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why does my fridge leak water from the top

A major leak of water inside your refrigerator is certainly dramatic-looking and possibly even scary (as in, I m afraid for the wellbeing of my wallet if I have to shell out big bucks for a repair ). On the other hand, this type of leak does not tend to have a noticeable effect on the functioning of your fridge or freezer besides making refrigerated food soggy -- so you may be tempted to hide your head in the sand and ignore the problem. Not such a good idea, as the leak will not go away by itself. However, it is actually quite an easy DIY fix. I ve done this particular fridge repair myself, and lived to tell the tale. Dampness to Full-Fledged Leak My is a fairly new frost-free, freezer-on-top model. I d been noticing dampness on the bottom shelf for a few weeks, but didn t take action until it had turned into a full-fledged leak. This happened to coincide with a particularly busy season for the repair service covered by my warranty. When I phoned them, they said it would be over a week before a serviceperson could come and repair my fridge leak. So I took a look at everyone s favorite DIY fix-it manual the Internet to see whether I could clear up the leak all by myself. Blockage of Defrost Drain My research was reassuring. Apparently leaking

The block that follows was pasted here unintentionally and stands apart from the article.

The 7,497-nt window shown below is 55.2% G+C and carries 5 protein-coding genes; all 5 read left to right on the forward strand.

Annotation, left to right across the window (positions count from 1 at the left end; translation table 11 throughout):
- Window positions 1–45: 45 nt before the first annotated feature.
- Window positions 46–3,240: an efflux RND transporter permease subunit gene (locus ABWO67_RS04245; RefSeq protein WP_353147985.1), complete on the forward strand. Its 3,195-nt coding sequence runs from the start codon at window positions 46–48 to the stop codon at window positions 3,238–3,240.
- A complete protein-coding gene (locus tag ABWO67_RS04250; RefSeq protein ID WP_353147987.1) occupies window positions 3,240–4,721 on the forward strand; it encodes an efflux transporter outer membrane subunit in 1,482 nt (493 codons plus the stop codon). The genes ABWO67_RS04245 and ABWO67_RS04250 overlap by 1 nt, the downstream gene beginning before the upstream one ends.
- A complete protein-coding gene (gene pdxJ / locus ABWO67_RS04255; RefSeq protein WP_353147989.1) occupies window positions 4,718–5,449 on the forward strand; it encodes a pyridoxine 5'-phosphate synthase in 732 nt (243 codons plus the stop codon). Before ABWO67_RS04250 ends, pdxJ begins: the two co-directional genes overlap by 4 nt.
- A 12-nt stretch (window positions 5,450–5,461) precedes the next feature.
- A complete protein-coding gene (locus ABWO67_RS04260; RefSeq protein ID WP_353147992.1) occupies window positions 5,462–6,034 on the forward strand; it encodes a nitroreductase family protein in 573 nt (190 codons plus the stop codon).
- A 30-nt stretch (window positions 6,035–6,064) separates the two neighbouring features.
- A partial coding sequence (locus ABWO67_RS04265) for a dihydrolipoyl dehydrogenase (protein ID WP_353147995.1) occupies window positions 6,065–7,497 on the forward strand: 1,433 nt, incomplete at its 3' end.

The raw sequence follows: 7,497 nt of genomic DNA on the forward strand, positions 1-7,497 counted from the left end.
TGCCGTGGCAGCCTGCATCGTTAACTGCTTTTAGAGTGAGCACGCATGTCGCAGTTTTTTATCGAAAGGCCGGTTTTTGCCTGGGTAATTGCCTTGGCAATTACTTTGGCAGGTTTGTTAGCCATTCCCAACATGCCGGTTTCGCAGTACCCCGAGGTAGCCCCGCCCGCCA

inside the fridge is usually less serious than deposits of water onto the kitchen floor. It seemed that the cause was the defrost drain.

In freezer-on-top refrigerators, blockage of this drain due to ice or food debris is a simple and fairly common problem. Water that cannot escape through the defrost drain as it normally would ends up spilling out instead hence the leak. Getting Started The solution is equally simple (at least in theory): unblock the drain. Well and good. The initial step of the instructions was doable. I removed the food from my freezer compartment and stored it in an ice chest. (If you are trying this in very hot weather, you could insulate the chest with blankets to keep in the cold air. ) I also took the food out of the fridge to make simpler. Removing the Drain Cover The next step was also easy. I disconnected my refrigerator from the power outlet to allow the liquid in the drain hole to thaw. I d read that pouring hot water into the drain would speed up the process. However, first I had to remove the drain cover, which was also frozen solid. After several hours, I was able to wiggle it slightly, but it sure wasn t going anywhere. Afraid to damage it by using brute force, I waited some more. Still no luck. Hot Compresses Finally, I decided to apply a little TLC, in the form of a hot compress placed over the drain. I had to replace the compress several times as it cooled, but within approximately an hour the drain cover was removable. Flushing the Drain From there it was a simple matter of flushing the drain with hot water.